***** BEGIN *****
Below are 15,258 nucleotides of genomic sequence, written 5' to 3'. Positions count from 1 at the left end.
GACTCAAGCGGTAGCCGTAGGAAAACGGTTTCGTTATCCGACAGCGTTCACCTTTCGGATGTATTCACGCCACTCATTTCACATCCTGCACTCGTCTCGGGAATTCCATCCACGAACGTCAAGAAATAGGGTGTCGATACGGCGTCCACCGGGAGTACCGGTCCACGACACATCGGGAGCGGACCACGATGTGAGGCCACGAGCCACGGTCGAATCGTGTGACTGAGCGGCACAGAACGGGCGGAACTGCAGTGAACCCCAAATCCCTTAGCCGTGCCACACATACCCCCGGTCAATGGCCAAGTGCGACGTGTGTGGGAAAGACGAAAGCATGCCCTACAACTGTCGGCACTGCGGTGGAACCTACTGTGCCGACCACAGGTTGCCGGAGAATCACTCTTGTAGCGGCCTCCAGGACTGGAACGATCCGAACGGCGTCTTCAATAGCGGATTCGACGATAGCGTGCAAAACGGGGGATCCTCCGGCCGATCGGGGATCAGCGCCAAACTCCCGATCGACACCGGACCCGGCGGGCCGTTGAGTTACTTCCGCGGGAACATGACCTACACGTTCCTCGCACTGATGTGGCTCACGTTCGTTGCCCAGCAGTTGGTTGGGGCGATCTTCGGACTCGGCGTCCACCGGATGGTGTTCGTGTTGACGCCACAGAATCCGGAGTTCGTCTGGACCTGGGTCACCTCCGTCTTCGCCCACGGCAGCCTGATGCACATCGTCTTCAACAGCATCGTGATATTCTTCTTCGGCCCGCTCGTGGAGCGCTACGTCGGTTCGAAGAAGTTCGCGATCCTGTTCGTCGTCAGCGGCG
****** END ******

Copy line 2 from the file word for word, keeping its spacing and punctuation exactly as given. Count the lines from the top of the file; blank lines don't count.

GACTCAAGCGGTAGCCGTAGGAAAACGGTTTCGTTATCCGACAGCGTTCACCTTTCGGATGTATTCACGCCACTCATTTCACATCCTGCACTCGTCTCGGGAATTCCATCCACGAACGTCAAGAAATAGGGTGTCGATACGGCGTCCACCGGGAGTACCGGTCCACGACACATCGGGAGCGGACCACGATGTGAGGCCACGAGCCACGGTCGAATCGTGTGACTGAGCGGCACAGAACGGGCGGAACTGCAGTGAACCCCAAATCCCTTAGCCGTGCCACACATACCCCCGGTCAATGGCCAAGTGCGACGTGTGTGGGAAAGACGAAAGCATGCCCTACAACTGTCGGCACTGCGGTGGAACCTACTGTGCCGACCACAGGTTGCCGGAGAATCACTCTTGTAGCGGCCTCCAGGACTGGAACGATCCGAACGGCGTCTTCAATAGCGGATTCGACGATAGCGTGCAAAACGGGGGATCCTCCGGCCGATCGGGGATCAGCGCCAAACTCCCGATCGACACCGGACCCGGCGGGCCGTTGAGTTACTTCCGCGGGAACATGACCTACACGTTCCTCGCACTGATGTGGCTCACGTTCGTTGCCCAGCAGTTGGTTGGGGCGATCTTCGGACTCGGCGTCCACCGGATGGTGTTCGTGTTGACGCCACAGAATCCGGAGTTCGTCTGGACCTGGGTCACCTCCGTCTTCGCCCACGGCAGCCTGATGCACATCGTCTTCAACAGCATCGTGATATTCTTCTTCGGCCCGCTCGTGGAGCGCTACGTCGGTTCGAAGAAGTTCGCGATCCTGTTCGTCGTCAGCGGCG